White balance is a term you’ll come across often while taking photos. To help you better understand what white balance is and isn’t, and how to set white balance, we’re breaking down the basics so you can snap better photos in whatever lighting conditions life throws your way.
What is white balance?
Before diving into what white balance is, let’s get straight what it isn’t. Sometimes the term white balance is used interchangeably with color temperature, but they’re not the same. Color temperature is the measurement, expressed in kelvin (K), of the color characteristics of a given light source — specifically, how warm (yellow/orange) or cool (blue) a light source is. White balance, on the other hand, is a setting within your camera and post-production software designed to ensure the colors in your images look as natural as possible — a difficult task to achieve, as cameras see the world different than we do.
For a little context on where certain light sources fall on the color temperature scale, candlelight measures in at roughly 1,500K while a clear blue sky will register somewhere around 9,500K.
Like any other aspect of photography, there’s no definitive right or wrong choice as to how your white balance should be set. It’s all up to personal preference and can be tweaked to better fit the mood of a particular image or scene. For example, a shot under the changing leaves of fall might be better suited for a warmer tone, while a late-night shot of the blue ocean might be better suited with cooler tones.
That said, there are some basic elements that will help guide you in the right direction so your photos aren’t too extreme in one direction or another.
Camera white balance settings
You may have noticed your camera has a barrage of various white balance modes. The most common are: Auto, Tungsten, Daylight, Cloudy, Flash, Shade, Fluorescent, and Custom. Below, we’re going to run through each of these modes, explaining what temperature they tend to be based on and how they act in various scenes when selected.
Auto (AWB) — As the name suggest, AWB will automatically adjust the color temperature using data pulled in by your camera’s sensors. AWB is a good option if you want versatility or plan on going from one lighting environment to another quickly, but rarely will it get you exactly where you want to be. For those times, you might find a more specific setting more appropriate.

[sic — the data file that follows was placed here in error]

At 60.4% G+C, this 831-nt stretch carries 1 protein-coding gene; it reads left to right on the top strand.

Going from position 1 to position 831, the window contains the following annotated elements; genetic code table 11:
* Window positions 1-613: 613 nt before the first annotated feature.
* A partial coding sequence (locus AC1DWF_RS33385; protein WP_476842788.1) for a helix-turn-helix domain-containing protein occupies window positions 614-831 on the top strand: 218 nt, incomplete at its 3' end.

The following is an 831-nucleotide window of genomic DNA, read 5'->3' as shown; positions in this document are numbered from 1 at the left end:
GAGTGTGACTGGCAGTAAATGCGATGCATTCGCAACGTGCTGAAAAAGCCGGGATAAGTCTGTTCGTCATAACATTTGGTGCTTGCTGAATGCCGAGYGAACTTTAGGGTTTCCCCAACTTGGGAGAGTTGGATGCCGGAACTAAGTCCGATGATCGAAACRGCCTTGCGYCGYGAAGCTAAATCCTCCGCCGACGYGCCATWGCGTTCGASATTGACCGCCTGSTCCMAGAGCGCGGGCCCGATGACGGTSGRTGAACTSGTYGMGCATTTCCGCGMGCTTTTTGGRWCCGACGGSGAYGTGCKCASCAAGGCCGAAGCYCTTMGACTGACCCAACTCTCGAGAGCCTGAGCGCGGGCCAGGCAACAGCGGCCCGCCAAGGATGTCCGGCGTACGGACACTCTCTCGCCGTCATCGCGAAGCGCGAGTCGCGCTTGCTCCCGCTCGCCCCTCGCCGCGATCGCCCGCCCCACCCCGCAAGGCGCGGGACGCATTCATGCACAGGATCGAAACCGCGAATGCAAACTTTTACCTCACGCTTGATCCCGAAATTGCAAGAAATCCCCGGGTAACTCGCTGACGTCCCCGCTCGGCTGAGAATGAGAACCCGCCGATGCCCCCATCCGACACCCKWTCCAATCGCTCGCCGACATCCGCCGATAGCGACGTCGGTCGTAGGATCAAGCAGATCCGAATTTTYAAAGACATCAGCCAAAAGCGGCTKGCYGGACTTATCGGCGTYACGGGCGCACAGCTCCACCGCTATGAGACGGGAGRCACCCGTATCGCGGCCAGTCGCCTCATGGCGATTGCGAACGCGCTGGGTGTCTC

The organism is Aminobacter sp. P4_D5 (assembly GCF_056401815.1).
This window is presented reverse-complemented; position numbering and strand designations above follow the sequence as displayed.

Tungsten — Also referred to as “Indoor” by some manufacturers, Tungsten leans toward cooler tones, except for when used inside when only artificial light is illuminating the scene. Even then though, it can come out a bit cooler than you’d like, but it should get you closer to what you want. Tungsten tends to set the color temperature around 3,200K.
Daylight/Sunny — If you’re shooting anytime the sun is shining bright, be it outdoors or indoors (such as through a window), Daylight mode is your best bet. It’s considered the most neutral of the settings in terms of being on the kelvin scale. Daylight measures in at roughly 5,200K.
Cloudy — Considering cloudy days tend to have slightly cooler tones, the Cloudy setting on your camera will likely add a slight bit of warmth to your images. Cloudy assumes a temperature of approximately 6,000K.
Shade — Like the flash setting, Shade tends to warm the scene up to compensate for the cooler, blue tones that subjects tend to have when hidden away from the sun.
Flash — Whether it’s built into your camera or an external unit, flashes and strobes tend to err on the cooler side of things. It’s for this reason that the Flash preset will warm images up a bit to compensate for the cooler tones of the flash. The flash setting is usually set to somewhere around 6,000K.
Fluorescent — Fluorescent light is one of the more complicated lights to work with, as there are multiple types of bulbs — each with a slightly different color output, and change as they get older. In general, fluorescent bulbs tend to give off a cooler light, so the Fluorescent mode will add a little warmth to your images at around 4,000K.
Custom — Different camera manufacturers have different means of adjusting the custom white balance settings on cameras. Some opt for selecting a specific temperature while others rely on +/- scales on a spectrum. If you’re working in a stable, controlled environment, this is likely your best bet to achieve the most accurate colors possible. Note: Not all cameras offer this option.